“The most important thing to remember when presenting 9/11 to students of any age, Stout and Loisel agreed, is sensitivity . . .
“Age-appropriateness is stressed at all levels, Stout said, and teachers are strongly encouraged to limit the use of graphic or violent images in the classroom.
“Christine Aragon, a ninth- and 10th-grade American history and government teacher at Mt. Hebron High School in Ellicott City, said she’ll use before and after images of Ground Zero and the Pentagon, but that’s it.” -Teaching a tragedy: Sept. 11 in schools
Figuring out how to teach 9/11 has been a growing process in the last 10 years. I was in school on September 11, 2001 and the teacher struggled to explain terrorism to a room full of 10 year olds. I was suprised to find in discussions since then that a lot of schools didn’t breech the topic at all.
Fourth graders and up were informed about the attacks at my school and they did so with varying levels of success. Since then, we covered 9/11 every year. In 8 or 9th grade, I first saw the footage of the people jumping out of the twin towers. There was less sensitivity, I think, because we lived through it and because it was still so fresh in everyone’s mind.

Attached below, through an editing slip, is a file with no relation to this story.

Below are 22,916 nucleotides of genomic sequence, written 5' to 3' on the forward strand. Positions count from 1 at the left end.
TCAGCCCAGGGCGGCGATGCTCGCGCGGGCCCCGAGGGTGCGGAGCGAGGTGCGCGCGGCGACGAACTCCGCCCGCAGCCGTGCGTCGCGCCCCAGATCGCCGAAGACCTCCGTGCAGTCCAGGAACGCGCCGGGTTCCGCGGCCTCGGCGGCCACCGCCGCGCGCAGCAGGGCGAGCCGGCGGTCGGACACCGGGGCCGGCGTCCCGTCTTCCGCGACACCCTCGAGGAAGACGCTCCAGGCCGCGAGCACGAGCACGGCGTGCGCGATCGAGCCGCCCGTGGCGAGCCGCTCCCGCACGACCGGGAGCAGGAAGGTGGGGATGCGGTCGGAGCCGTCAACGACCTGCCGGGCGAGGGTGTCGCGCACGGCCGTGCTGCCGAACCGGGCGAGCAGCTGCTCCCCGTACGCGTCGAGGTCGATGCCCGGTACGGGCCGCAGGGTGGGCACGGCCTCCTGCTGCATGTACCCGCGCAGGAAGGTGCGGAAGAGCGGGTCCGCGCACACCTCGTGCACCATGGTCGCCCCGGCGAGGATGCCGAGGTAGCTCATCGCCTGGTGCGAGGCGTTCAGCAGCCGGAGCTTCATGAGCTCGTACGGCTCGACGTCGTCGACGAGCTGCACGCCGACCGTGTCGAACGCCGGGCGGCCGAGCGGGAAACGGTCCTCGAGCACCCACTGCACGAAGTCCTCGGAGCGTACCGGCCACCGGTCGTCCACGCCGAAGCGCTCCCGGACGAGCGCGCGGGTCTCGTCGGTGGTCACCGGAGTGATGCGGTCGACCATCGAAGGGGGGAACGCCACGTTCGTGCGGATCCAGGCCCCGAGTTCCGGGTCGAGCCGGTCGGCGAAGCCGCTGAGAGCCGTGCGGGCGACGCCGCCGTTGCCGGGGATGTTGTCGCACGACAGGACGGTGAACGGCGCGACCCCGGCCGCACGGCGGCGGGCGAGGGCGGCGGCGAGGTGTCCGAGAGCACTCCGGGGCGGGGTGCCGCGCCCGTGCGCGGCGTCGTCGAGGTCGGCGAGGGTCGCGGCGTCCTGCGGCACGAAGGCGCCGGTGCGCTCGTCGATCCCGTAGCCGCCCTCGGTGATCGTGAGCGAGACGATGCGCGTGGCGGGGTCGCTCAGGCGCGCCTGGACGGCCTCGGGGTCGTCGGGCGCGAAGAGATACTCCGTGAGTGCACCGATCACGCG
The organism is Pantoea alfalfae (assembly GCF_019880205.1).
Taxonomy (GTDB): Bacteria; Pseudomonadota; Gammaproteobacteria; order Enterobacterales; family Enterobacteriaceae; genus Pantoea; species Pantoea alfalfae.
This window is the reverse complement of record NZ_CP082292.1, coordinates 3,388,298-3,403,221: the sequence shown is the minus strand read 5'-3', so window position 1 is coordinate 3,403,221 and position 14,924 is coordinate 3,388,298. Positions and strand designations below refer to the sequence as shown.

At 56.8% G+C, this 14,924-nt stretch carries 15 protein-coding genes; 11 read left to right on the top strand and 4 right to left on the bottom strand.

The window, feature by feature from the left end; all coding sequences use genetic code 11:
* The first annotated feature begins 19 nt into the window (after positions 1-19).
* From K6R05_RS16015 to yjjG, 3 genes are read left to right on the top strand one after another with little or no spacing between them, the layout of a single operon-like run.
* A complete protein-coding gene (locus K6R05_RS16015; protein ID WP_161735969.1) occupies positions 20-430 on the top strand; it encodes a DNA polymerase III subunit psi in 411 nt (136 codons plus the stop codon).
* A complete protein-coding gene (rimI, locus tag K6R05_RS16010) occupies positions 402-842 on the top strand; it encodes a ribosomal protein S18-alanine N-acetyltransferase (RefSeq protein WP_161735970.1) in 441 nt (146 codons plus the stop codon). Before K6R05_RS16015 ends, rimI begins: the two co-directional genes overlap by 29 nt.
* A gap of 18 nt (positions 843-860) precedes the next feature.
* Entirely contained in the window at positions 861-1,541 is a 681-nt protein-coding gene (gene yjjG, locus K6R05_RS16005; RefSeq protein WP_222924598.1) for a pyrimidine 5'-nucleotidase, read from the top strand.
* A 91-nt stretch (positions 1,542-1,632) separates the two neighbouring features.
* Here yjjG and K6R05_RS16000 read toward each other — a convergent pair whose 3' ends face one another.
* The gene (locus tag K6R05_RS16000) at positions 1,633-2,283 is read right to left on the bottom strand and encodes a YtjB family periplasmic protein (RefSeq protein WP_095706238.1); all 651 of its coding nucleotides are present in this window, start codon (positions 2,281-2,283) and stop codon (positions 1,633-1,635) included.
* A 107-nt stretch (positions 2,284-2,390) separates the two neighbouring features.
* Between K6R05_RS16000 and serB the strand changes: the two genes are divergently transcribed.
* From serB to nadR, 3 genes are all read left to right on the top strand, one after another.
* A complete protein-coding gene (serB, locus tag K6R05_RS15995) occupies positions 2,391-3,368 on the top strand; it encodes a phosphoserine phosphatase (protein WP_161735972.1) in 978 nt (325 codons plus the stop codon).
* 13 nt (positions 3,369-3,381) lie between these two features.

I tend to forget that children in elementary school and high school don’t remember Sept. 11. As shocking as the violent images and tragic stories were to me, I can only imagine their impact on children who were not there when the events took place. I guess that September 11, 2001 is now an official part of history.
Children will grow up only seeing before and after photos much like I grew up only hearing stories about the Kennedy assassination and other tragedies that happened in my families’ lifetimes. I can only feel a unattached sort of sorrow when I hear their stories. The children of today will be the same about 9/11. It’s a natural progression of moving on.
I imagine that teachers will struggle, as there is a sort of catharsis in reliving the day that everything changed. The students of today need to understand the gravity of what happened, and I’m not sure if they will just seeing before and after photos.